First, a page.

What’s Ailing Personalized Medicine? Mark Levin Calls for Leadership at the Highest Level
It started out business as usual at the Personalized Medicine Coalition’s East Coast reception at The Broad Institute last week. People were touting the big steps that have been taken to advance the vision of personalized medicine, in which the best treatments are chosen for each patient based on molecular tests, imaging tools, software, and other sophisticated tools. Then, venture capitalist Mark Levin sauntered up to the podium (in his typical casual style, sporting high top sneakers and a fleece jacket) and said “I’m thrilled by the advances, but at the same time I’m frustrated and disappointed by the level of progress.”
Levin’s got a good point. While the PMC itself has been very active, amassing about 120 members—including local firms Helicos BioSciences, BG Medicine, and Boston Millennia Partners—since its formation a few years ago, there is still a lot of foot dragging going on by others, particularly in the pharmaceutical industry and in Washington, DC.
One notable sore point is GINA, the Genetic Information Nondiscrimination Act that personalized medicine proponents believe is crucial to advancing the field. That bill has still not passed despite 12 years of effort. But that’s not the only problem. Big pharma companies have been reluctant to adopt the personalized medicine model, which involves drugs aimed at smaller patient populations than the massive ones that coveted blockbuster drugs target.
Levin was himself confronting the challenge of smaller markets for personalized medicines around the time he hatched the idea of the PMC in his office at Millennium Pharmaceuticals, based on discussions with Millennium cofounders Eric Lander and Raju Kucherlapati. Now a partner at Boston’s Third Rock Ventures, Levin was Millennium’s founding CEO; that company was built around the idea of personalized medicine, but (at least so far) failed to turn the idea into suite of products. Levin argued in a 2001 interview that personalized medicine would allow companies to get more, higher-value drugs approved more quickly, offsetting the fact that the market for each one might be smaller.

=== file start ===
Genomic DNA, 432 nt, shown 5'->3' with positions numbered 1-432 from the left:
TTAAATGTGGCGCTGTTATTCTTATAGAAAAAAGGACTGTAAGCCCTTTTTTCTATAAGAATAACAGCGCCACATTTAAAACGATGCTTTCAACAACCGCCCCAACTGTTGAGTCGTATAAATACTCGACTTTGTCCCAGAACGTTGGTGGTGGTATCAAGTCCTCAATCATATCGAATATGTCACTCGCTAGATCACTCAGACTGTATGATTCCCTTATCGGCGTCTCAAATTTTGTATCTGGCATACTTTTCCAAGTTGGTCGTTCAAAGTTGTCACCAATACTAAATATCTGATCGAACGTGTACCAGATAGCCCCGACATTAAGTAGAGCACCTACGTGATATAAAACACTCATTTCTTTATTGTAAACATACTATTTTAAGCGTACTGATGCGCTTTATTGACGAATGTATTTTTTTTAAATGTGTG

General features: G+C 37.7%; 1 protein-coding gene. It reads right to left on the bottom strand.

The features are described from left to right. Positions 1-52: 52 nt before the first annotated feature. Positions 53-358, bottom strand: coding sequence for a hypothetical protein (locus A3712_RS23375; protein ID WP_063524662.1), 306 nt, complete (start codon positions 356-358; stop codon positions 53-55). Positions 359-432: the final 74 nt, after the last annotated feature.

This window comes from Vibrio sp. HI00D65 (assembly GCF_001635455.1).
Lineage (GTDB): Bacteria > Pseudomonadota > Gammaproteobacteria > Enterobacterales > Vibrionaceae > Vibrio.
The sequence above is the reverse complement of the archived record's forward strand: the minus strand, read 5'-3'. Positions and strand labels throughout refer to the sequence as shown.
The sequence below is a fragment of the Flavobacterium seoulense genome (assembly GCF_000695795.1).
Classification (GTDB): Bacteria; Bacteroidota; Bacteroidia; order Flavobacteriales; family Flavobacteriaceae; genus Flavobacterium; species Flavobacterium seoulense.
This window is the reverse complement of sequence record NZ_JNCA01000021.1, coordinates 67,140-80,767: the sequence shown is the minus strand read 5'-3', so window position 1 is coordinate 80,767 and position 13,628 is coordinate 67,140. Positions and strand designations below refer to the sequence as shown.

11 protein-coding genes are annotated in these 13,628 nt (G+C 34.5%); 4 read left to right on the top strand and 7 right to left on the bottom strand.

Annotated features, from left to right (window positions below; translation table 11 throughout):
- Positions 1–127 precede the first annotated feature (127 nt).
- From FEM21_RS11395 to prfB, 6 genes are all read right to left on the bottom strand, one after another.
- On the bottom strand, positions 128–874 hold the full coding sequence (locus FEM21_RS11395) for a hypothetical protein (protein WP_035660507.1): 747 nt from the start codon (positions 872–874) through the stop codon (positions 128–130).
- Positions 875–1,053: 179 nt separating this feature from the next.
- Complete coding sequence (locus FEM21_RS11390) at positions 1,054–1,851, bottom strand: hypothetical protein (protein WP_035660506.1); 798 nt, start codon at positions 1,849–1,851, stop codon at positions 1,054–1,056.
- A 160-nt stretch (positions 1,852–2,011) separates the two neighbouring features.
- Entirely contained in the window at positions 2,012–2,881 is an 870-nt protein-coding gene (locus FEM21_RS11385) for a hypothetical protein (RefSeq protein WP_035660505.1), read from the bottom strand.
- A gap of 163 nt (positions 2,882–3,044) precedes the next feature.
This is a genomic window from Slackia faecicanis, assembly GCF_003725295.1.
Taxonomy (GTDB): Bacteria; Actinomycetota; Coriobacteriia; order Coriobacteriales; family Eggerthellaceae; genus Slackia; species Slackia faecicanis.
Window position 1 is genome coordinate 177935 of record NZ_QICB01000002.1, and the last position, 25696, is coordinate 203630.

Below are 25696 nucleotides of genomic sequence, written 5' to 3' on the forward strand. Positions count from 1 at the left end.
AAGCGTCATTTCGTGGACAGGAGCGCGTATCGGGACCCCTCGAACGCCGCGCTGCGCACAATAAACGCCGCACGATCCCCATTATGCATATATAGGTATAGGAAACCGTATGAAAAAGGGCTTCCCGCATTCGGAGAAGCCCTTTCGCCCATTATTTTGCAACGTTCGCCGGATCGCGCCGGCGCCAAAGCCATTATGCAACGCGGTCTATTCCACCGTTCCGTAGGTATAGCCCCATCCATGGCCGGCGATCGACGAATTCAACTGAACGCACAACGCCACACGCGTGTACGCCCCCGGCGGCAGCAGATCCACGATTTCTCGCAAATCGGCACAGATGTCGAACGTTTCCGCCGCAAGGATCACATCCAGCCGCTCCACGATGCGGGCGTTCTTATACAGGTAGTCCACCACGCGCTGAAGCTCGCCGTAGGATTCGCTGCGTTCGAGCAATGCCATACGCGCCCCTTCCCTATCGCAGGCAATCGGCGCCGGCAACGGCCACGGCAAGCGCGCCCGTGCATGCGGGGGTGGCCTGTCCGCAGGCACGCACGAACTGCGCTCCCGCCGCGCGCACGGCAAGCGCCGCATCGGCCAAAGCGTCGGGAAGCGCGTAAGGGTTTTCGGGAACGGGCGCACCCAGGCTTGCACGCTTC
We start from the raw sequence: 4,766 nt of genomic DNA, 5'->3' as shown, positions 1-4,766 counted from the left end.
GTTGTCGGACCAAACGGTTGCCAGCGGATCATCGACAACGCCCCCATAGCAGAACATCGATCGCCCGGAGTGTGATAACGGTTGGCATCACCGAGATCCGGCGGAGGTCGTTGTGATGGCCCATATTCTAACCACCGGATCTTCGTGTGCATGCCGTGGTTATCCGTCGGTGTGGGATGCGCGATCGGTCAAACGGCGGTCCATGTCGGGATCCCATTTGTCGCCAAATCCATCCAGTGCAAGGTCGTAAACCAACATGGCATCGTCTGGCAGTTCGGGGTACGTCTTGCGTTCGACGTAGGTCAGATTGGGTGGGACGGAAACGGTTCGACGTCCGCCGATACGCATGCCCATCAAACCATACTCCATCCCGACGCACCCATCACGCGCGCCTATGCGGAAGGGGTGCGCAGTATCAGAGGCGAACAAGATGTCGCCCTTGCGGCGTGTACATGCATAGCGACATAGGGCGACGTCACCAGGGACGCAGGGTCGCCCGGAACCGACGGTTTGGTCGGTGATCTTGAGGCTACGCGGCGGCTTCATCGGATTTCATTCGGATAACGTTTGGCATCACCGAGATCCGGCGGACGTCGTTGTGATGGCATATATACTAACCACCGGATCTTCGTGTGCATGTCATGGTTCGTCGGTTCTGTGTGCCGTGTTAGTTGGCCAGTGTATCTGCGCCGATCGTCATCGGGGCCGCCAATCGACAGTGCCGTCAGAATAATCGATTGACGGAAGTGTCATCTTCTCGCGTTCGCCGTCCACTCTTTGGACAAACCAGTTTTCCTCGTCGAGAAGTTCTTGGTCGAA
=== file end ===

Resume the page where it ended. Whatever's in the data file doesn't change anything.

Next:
“We were so excited about [personalized medicine] when we started 12 or 13 years ago,” Levin said. But since things haven’t moved fast enough, he’s now calling for leadership from the highest political level to help speed the field along, arguing that personalized medicine could even help cut the deficit because it leads to better health care at lower cost.
Speaking before Levin, Kucherlapati, the scientific director of the Harvard Medical School–Partners Healthcare Center for Genetics and Genomics, said one big thing holding back personalized medicine is that so many of the players (e.g. doctors, insurers, and biotechs) are focused on their own interests. We can’t “continue to operate in our separate worlds,” he admonished. “We need to present a common vision.”
But Levin and Kucherlapati’s frustration was balanced by Lander, the evening’s first speaker and director of the Broad, who deftly described the “miraculous” advances that have taken place over the last few years in large-scale genotyping—the process by which genetic variations are quickly detected in many parts of the genome. “This is the most remarkable period in genetics,” Lander said. Those genetic variations, most of which are so-called single nucleotide polymorphisms (SNPs), are one of the key genomic tools for sorting out individual responses to drugs.
Genotyping has truly rocketed ahead. As PMC head Edward Abrahams said, you can already “take out your iPhone, Google ‘SNPs’, and get access to databases of more than 10.5 million SNPs.” And that message is finally reverberating into the business world, leading to a small flurry of new companies using those tools to develop new diagnostics and drugs.
Levin’s call for political support for the field notwithstanding, with so much activity on the tech side, personalized medicine could end up being of those areas where the technology pulls us to our destiny, rather than our leaders pushing us there.